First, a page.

God lays down certain physical laws. Upon His carrying out such laws depends our responsibility (that much abused word), for how could we have any responsibility for actions, the results of which we could not foresee—which would be the case if the carrying out of His laws were not certain. Yet we seem to be continually expecting that He will work a miracle—i.e., break His own laws expressly to relieve us of responsibility.
 [Sidenote: Servants rooms.]
I must say a word about servants' bed-rooms. From the way they are built, but oftener from the way they are kept, and from no intelligent inspection whatever being exercised over them, they are almost invariably dens of foul air, and the "servants' health" suffers in an "unaccountable" (?) way, even in the country. For I am by no means speaking only of London houses, where too often servants are put to live under the ground and over the roof. But in a country "mansion," which was really a "mansion," (not after the fashion of advertisements,) I have known three maids who slept in the same room ill of scarlet fever. "How catching it is," was of course the remark. One look at the room, one smell of the room, was quite enough. It was no longer "unaccountable." The room was not a small one; it was up stairs, and it had two large windows—but nearly every one of the neglects enumerated above was there.
 [Sidenote: Diseases are not individuals arranged in classes, like cats and dogs, but conditions growing out of one another.]
Is it not living in a continual mistake to look upon diseases, as we do now, as separate entities, which must exist, like cats and dogs? instead of looking upon them as conditions, like a dirty and a clean condition, and just as much under our own control; or rather as the reactions of kindly nature, against the conditions in which we have placed ourselves.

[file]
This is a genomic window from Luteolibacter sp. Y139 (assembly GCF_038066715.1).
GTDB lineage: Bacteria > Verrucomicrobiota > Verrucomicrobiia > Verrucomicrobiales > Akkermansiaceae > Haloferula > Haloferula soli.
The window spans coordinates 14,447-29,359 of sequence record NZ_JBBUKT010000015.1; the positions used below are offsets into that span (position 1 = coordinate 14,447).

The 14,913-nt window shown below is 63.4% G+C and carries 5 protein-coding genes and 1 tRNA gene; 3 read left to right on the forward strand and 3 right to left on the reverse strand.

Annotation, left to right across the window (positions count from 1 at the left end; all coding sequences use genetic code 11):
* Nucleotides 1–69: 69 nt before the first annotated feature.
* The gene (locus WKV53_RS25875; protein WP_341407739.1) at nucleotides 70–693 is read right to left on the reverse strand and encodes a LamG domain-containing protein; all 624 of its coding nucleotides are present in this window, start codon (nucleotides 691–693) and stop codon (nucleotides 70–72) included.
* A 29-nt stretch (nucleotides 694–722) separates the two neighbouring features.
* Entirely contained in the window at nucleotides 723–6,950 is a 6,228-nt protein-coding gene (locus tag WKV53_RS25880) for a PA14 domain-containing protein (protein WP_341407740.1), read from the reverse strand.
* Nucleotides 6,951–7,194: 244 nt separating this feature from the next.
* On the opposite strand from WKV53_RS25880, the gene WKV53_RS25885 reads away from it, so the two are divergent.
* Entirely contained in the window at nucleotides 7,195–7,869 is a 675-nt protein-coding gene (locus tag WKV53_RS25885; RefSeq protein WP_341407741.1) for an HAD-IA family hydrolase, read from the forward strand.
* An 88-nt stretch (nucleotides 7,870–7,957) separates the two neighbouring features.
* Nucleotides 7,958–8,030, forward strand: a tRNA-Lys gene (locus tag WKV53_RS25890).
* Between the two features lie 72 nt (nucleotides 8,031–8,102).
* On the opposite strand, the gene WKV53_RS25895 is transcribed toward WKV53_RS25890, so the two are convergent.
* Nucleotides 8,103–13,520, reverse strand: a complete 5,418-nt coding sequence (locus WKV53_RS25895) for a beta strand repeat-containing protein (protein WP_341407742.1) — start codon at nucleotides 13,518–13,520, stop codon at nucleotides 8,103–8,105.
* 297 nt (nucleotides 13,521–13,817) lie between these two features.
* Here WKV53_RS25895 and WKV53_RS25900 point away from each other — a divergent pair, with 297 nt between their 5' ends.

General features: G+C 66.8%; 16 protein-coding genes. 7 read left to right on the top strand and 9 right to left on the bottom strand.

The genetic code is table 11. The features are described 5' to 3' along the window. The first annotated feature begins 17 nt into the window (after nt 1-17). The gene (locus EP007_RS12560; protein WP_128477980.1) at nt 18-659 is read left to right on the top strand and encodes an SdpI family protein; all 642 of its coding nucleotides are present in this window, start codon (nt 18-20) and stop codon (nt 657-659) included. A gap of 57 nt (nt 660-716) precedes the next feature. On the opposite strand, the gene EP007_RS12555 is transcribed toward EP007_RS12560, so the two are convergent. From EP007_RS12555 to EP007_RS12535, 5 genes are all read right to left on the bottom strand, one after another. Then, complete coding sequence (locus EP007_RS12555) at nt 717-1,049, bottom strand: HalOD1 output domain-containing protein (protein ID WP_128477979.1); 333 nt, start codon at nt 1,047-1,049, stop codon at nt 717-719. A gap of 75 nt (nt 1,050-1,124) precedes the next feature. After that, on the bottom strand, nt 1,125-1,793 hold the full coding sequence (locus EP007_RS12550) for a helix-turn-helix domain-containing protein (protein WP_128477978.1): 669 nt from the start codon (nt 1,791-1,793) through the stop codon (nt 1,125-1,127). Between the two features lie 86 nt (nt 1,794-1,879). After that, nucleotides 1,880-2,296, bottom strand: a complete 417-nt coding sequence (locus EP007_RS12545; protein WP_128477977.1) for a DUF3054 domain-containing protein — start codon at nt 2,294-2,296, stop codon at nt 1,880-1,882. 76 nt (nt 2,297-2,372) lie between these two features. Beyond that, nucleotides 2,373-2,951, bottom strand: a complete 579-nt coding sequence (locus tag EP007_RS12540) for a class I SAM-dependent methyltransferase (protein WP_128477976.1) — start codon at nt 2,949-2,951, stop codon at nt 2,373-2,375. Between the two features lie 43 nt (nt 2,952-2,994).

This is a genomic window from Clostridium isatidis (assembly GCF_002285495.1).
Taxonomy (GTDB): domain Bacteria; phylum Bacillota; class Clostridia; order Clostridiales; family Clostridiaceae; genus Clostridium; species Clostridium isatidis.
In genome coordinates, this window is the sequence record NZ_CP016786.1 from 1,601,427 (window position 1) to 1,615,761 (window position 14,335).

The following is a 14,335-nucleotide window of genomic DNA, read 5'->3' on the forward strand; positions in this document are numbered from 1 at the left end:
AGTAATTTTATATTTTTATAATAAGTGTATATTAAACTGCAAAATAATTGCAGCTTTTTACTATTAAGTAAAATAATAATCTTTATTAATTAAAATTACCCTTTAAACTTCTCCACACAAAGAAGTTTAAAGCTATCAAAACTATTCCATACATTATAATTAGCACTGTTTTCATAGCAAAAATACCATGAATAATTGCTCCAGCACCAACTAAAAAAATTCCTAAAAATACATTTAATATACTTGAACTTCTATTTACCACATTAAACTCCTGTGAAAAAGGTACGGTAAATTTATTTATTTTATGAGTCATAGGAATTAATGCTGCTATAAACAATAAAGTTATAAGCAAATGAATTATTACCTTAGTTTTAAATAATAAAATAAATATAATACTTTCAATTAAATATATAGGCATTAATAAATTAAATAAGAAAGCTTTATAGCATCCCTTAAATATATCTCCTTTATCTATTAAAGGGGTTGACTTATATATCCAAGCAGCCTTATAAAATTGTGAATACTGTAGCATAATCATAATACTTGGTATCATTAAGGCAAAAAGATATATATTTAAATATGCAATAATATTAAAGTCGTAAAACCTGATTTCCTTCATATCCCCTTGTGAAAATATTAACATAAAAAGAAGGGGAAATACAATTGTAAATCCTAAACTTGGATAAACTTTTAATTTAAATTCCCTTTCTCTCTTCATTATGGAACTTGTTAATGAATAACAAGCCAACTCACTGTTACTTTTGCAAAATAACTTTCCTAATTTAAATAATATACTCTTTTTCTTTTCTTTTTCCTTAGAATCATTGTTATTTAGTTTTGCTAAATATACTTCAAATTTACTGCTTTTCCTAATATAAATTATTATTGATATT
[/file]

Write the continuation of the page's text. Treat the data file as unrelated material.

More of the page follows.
I was brought up, both by scientific men and ignorant women, distinctly to believe that small-pox, for instance, was a thing of which there was once a first specimen in the world, which went on propagating itself, in a perpetual chain of descent, just as much as that there was a first dog, (or a first pair of dogs,) and that small-pox would not begin itself any more than a new dog would begin without there having been a parent dog.
Since then I have seen with my eyes and smelt with my nose small-pox growing up in first specimens, either in close rooms, or in overcrowded wards, where it could not by any possibility have been "caught," but must have begun. Nay, more, I have seen diseases begin, grow up, and pass into one another. Now, dogs do not pass into cats.
I have seen, for instance, with a little overcrowding, continued fever grow up; and with a little more, typhoid fever; and with a little more, typhus, and all in the same ward or hut.
Would it not be far better, truer, and more practical, if we looked upon disease in this light?
For diseases, as all experiences hows,[Transcriber's note: Possibly typo for "show"] are adjectives, not noun substantives.
[Sidenote: Petty management.]
All the results of good nursing, as detailed in these notes, may be spoiled or utterly negatived by one defect, viz.: in petty management, or in other words, by not knowing how to manage that what you do when you are there, shall be done when you are not there. The most devoted friend or nurse cannot be always there. Nor is it desirable that she should. And she may give up her health, all her other duties, and yet, for want of a little management, be not one-half so efficient as another who is not one-half so devoted, but who has this art of multiplying herself—that is to say, the patient of the first will not really be so well cared for, as the patient of the second.
It is as impossible in a book to teach a person in charge of sick how to manage, as it is to teach her how to nurse. Circumstances must vary with each different case. But it is possible to press upon her to think for herself: Now what does happen during my absence? I am obliged to be away on Tuesday. But fresh air, or punctuality is not less important to my patient on Tuesday than it was on Monday. Or: At 10 P.M. I am never with my patient; but quiet is of no less consequence to him at 10 than it was at 5 minutes to 10.